Mary notices that the servants are talking in low voices to the steward, who looks very embarrassed and She understands what the cause of the unpleasant situation is. "Son", She whispers in a low voice, thus drawing Jesus' attention. "Son, they have no more wine."
"Woman, what is there still between Me and You?" Jesus, when saying these words, smiles even more gently, and Mary smiles too, like two people aware of some truth which is their joyful secret and is ignored by everyone else.
Jesus explains the meaning of the sentence to me.
"That “still”, which is omitted by many translators, is the keyword of the sentence and explains its true meaning.
I was the Son, submissive to My Mother, up to the moment when the will of My Father told Me that the hour had come when I was to be the Master. From the moment My mission started, I was no longer the Son submissive to My Mother, but I was the Servant of God. My moral ties with My Mother were broken. They had turned into higher bonds, all of a spiritual nature. I always called Mary, My Holy “Mother”. Our love suffered no interruptions, neither did it even cool down, nay, it was never so perfect as when I was separated from Her as by a second birth and She gave Me to the world and for the world, as the Messiah and Evangeliser. Her third sublime mystical maternity took place when She bore Me to the cross in the torture of Golgotha, and made Me the Redeemer of the world.
“What is there still between Me and You?” Before I was Yours, only Yours. You gave Me orders, and I obeyed You. I was subject to You. Now I belong to My mission.
Did I not say: “He, who lays his hand on the plough and looks back to bid farewell to those who are staying, is not fit for the Kingdom of God”? I had laid My hand on the plough not to cut the ground with the ploughshare, but to open the hearts of men and sow there the word of God. I was to take My hand away from the plough only when they would tear it away to nail it to the Cross and to open with My torturing nail My Father's heart, out of which forgiveness for mankind was to flow.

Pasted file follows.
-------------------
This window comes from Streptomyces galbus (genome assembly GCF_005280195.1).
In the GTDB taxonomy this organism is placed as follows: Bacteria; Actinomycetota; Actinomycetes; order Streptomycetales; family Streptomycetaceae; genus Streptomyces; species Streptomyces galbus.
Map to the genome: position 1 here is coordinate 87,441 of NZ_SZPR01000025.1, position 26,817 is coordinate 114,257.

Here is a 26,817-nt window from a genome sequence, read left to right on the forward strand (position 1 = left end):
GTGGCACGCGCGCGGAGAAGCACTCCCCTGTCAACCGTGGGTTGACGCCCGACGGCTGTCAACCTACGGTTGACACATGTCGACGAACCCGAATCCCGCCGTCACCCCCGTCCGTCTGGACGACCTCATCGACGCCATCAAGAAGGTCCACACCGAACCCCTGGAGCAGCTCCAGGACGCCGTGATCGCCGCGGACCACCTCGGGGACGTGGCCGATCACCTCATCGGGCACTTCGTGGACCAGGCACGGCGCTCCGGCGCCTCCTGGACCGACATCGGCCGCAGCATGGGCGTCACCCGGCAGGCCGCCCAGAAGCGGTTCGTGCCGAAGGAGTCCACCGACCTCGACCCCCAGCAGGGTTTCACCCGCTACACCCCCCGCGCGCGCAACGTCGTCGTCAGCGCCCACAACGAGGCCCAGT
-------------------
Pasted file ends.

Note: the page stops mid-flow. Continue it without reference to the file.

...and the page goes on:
That “still”, forgotten by most, meant this: “You were everything for Me, Mother, as long as I was only Jesus of Mary of Nazareth, and You are everything in My spirit; but since I became the expected Messiah, I belong to My Father. Wait for a little while and once My mission is over, I will be, once again, entirely Yours; You will hold Me once again in Your arms, as when I was a little child, and no one will ever again contend with You for Your Son, considered as the disgrace of mankind, who will throw His mortal remains at You, to bring on You the shame of being the mother of a criminal. And afterwards You will have Me once again, triumphant, and finally You will have Me forever when You are triumphant in Heaven. But now I belong to all these men. And I belong to the Father, Who sent Me to them.”